Each part of the locomotor apparatus plays a distinct and different role in locomotion. The horse’s trunk is the central part that unites and coordinates the haunches with the forehand. In addition to transmitting propulsion forward from the hind limbs, the trunk supports the body organs and carries the rider’s weight. In my previous post, we looked at how the different body parts work together to produce the horse’s extraordinary athletic prowess.
Diving into the biomechanics of a horse and the equine back defined. These functions require strength, stability, and mobility in just the right proportions. This article will focus on the spine and how it fulfills these functions.
What is the Trunk?
Twenty-four vertebrae support the trunk, 18 in the thoracic region (T1 to T18) and 6 in the lumbar region (L1 to L6). Between each pair of vertebrae are the inter-vertebral disks that act as a cushion when forces are transmitted along the length of the spine. The individual vertebrae are joined together by tough ligaments, muscles, and tendons to form the spinal column. The joints between each pair of vertebrae allow only a tiny amount of movement, but this is sufficient for the back to round and hollow, bend left and right, and twist along its length.
The Delicate balance between Strength, Stability, and Mobility of the Trunk & Vertebral Column.
There’s a delicate balance between strength, stability, and mobility. If the vertebral column were completely rigid, it would provide excellent strength and stability. Still, the horse would not be able to bascule or bend, and the lack of cushioning between the vertebrae would make riding darned uncomfortable! On the other hand, if you had a horse with intervertebral joints that were excessively mobile, the spine could not provide enough stability to transmit propulsion forward from the haunches.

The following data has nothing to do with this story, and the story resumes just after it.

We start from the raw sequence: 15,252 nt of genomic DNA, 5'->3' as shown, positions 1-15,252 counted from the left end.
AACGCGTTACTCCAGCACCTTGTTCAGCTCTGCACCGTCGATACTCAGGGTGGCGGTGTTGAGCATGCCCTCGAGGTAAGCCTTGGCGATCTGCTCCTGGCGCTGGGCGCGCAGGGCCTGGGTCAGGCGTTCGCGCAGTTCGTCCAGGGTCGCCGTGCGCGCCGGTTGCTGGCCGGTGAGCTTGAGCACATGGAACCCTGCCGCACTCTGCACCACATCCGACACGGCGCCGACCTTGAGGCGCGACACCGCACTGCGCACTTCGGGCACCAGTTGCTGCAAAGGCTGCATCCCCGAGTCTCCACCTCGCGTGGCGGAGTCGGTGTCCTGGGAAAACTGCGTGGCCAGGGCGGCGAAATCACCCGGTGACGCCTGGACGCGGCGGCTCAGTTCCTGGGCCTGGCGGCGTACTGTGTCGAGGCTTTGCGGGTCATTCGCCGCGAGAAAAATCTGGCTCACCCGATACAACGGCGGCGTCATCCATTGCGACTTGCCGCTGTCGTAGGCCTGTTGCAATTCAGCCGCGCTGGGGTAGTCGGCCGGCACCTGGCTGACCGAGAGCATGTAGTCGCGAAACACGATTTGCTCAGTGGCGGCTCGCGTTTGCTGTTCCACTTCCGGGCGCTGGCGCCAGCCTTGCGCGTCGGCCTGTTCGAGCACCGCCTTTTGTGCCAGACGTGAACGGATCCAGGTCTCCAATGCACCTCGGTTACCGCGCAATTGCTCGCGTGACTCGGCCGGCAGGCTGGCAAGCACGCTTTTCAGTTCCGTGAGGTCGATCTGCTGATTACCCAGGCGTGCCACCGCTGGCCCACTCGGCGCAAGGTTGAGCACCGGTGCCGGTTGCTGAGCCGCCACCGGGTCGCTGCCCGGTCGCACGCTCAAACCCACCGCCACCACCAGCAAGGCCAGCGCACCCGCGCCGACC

Conformation of a Horse’s Back + The Benefits of Long & ShortThere’s Horses.
Conformationally, differences in the length of the horse’s back are not uHorse’sdue to variation in the number of vertebrae but rather to differences in the size of the individual horses. Horses with longer vertebrae can show more lateral displacement than a horse with shorter vertebrae for the exact change in angle. Therefore long-backed horses are easier to bend. The trade-off is that a short back is more robust and easier to maintain in a rounded shape.
A Visual Bend of the Horse’s Back
These two diagrams show the horse’s back as if you were looking down from above. Each blue block represents one of the Horse’sebrae that span the distance from the horse’s limbs on the left to the hind limbs on the right of the diagram. The back is bending to the left by one degree at each intervertebral joint. The haunches’ displacement to the side, shown by the red arrows, is more significant for the long-backed horse on the right than the short-backed horse on the left.
Short vs. Long Equine Back
The horse on the left has a short, strong back. The horse on the right has a long, relatively weaker back. Note the difference in both the top line and the underline. The extra length is most evident in the loin region.
Sometimes the last lumbar vertebra is attached to the front of the sacrum, so there are effectively only five lumbar vertebrae. Folklore says Arabians are prone to having one less vertebra in the back, but this anomaly can occur in most breeds and may be advantageous in some sports.
A Normal Lumbar Vertebrae and Sacrum vs. a Fused L6
The lumbar vertebrae and sacrum of a horse with the average number of 6 lumbar vertebrae on the left and a horse in which the sixth lumbar vertebra is fused to the front of the sacrum (right). The blue arrows indicate the divergence of the spines of the vertebrae between L6 and S1 on the left and between L5 and L6 on the right. This is the site of the lumbosacral joint, which is highly mobile in flexion/extension and lateral bending. The gray outline on the diagrams shows the pelvis with the red arrow pointing to the sacral tuberosity, the highest point on the croup.
Note the distance between the blue and red arrows in the two diagrams and the corresponding photos; when the lumbosacral joint flexes, the fusion of L6 to the sacrum allows more significant pelvic tilting in the horse on the right. This lengthens the galloping stride by rotating the hind limb further under the body and facilitates the lowering of the haunches in highly collected movements, such as piaffe and pirouettes.
How this Affects the Equine Training Process + Injury Prevention
During training, we focus on developing flexibility and suppleness of the back so the horse can round and bend equally to the left and right sides. These are essential skills for sporting performance, but in terms of injury prevention, the ability to stabilize the spine during locomotion is a high priority for injury prevention.